Voice/Vision Holocaust Survivor Oral History Archive

Nancy Fordonski - May 29, 1982

Family

What was the size of your extended family?

I had two married sisters. They lived in Zdunska Wola. This was by, not far from our city. They had, my older sister Rivka had two chil...two children, a girl and a boy. And my younger sister, Luba, she was married too. She lived in the same city and she had also two children. And uh, I had just from my--from my father's side was just my grandmother alive. And uh, my mother's parents passed away in a early stage. And uh, m...on vacation we used to go and see my grandmother. She was an adorable, elderly lady. That, there were times that I used to envy other, other children that they had grandparents and they had large families. And somehow I was hoping and praying when we all get married and everybody from us will have children that uh you know, we will be a large family too someday. I had a few aunts and uncles in Zdunska Wola. And in Szadek, I had a few uncles and aunts where my grandmother used to live.

Any cousins?

Yes, we had some cousins. And then we used to gather, when we went on vacation we used to gather at my grandmother's place.

How many of your family were lost during the war?

[pause] When the war started, it was the first day, on Friday the September the first. We were--that time we were two sisters. Like I mentioned before, two of my sisters were married and they lived in, in Zdunska Wola. My brother, thank God the one what is still alive--now he calls himself--his self Jack, but uh, he, we called him Srilek, Srilel. So he was uh, in the Polish army that time. And, uh.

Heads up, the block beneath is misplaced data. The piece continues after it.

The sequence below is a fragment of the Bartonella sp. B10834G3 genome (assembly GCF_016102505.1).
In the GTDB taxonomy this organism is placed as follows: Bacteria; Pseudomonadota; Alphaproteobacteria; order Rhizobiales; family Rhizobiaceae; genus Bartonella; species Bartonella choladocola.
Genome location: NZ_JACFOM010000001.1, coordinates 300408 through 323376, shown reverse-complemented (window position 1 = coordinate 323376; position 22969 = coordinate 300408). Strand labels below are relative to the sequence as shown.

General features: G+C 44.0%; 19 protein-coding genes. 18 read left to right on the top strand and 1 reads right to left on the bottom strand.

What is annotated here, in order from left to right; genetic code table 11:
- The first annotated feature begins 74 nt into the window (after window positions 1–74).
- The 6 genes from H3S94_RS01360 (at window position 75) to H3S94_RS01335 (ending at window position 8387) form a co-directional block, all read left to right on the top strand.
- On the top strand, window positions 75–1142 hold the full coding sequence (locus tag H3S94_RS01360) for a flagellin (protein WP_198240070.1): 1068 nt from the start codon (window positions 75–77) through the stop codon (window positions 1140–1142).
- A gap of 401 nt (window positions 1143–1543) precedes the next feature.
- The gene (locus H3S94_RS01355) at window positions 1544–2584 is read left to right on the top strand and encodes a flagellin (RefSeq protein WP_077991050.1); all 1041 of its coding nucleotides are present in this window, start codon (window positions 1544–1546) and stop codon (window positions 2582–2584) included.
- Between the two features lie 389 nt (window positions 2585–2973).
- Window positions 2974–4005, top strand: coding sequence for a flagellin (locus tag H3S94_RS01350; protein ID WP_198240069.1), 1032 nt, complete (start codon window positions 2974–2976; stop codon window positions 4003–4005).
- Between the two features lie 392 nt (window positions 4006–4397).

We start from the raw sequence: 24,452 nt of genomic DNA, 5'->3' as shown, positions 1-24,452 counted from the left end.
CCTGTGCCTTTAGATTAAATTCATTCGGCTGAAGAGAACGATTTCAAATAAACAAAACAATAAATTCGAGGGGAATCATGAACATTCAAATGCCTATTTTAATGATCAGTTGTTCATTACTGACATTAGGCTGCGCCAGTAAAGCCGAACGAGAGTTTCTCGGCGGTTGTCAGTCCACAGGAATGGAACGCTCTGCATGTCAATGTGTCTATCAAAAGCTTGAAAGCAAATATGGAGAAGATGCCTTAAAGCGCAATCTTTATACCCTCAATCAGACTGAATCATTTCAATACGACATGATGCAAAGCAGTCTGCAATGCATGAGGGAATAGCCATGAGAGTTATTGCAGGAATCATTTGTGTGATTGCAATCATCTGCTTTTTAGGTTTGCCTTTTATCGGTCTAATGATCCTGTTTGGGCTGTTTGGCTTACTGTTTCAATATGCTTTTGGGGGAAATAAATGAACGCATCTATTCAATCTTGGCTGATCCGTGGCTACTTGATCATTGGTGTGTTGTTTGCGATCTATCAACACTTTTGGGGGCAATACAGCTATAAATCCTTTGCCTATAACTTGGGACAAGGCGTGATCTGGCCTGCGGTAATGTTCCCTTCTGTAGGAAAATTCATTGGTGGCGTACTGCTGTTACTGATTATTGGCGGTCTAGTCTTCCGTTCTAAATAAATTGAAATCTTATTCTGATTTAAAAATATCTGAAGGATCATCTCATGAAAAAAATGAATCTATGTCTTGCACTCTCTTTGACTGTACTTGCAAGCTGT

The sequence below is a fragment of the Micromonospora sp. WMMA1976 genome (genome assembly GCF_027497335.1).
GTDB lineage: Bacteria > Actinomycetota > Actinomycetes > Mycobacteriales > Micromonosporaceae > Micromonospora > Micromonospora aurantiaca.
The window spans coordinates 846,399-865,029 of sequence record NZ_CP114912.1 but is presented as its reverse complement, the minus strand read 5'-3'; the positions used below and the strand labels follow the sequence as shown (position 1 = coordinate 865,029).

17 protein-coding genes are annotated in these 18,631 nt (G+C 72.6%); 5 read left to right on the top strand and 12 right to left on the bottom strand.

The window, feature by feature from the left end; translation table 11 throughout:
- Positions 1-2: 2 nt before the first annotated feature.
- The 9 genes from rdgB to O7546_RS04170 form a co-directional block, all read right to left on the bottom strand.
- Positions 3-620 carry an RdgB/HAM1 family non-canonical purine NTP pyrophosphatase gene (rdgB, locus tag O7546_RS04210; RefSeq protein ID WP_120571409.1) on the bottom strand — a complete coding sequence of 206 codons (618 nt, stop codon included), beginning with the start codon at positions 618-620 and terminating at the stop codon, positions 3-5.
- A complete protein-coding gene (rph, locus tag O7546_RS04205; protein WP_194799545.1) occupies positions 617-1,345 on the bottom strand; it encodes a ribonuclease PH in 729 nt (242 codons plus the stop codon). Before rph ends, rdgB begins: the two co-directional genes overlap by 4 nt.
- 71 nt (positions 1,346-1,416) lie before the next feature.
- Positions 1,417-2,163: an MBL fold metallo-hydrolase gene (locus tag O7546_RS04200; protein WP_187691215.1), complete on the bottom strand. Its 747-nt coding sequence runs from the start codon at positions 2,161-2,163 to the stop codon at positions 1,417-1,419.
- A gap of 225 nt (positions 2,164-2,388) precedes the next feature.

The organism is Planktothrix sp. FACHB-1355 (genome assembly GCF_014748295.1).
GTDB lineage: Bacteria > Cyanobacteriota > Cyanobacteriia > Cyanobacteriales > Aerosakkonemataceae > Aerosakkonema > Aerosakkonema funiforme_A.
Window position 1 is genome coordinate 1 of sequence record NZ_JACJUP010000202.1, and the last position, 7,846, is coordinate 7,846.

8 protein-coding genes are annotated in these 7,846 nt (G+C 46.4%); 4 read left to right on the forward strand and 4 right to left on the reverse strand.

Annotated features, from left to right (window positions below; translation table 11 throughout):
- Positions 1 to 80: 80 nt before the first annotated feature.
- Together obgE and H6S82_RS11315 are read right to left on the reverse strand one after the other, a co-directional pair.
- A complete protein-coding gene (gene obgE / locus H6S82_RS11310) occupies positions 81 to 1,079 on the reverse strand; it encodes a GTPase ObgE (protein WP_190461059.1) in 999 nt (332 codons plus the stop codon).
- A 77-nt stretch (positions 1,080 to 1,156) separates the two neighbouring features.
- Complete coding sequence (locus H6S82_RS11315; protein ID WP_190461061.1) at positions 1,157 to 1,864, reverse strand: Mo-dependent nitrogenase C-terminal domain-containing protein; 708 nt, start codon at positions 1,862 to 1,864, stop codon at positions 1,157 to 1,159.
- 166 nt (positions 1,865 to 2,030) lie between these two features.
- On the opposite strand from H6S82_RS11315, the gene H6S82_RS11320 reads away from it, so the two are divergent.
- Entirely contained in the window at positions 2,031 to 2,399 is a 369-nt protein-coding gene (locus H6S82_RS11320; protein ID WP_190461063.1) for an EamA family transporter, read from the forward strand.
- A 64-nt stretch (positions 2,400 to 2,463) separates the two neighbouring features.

The question was um, of your family, how many were lost during the war?

My two older sisters and then Tova, she was the third one. My brother--I had a brother between my sister, but thank God she's alive, Sasha. I--there was a brother between us, Hersch Volv. So, he's still missing and to be honest with you little by little we have to give up on him because the last time when we heard about him it was 1942. And then there were two younger sisters, Golda the youngest than I am, and Martel and Naomi.

And your aunts and uncles and cousins?

This I can't even count because we had quite a large family from my mother's side. We had a few uncles and a few, a few--and aunts and cousins. So I can't even start counting. And from my mother's--my father was the only son, but he had uh, I think by five sisters. And they all [pause] were killed in the war.

None of your cousins survived then?

Yes, one of my cousins fled to, to uh, Israel many years before the war. He is the brother--my mother's brother's son. He lived in Israel for many years, Berel Gross is his name. And then from Israel he went to Australia. And after the war he looked us up and since that time we are in touch with him and almost every year he comes to visit us. And I have still one cousin here in the city. She is Toby Dobkin. My--her mother and my mother were sisters. But besides them I can't really recall anybody else.


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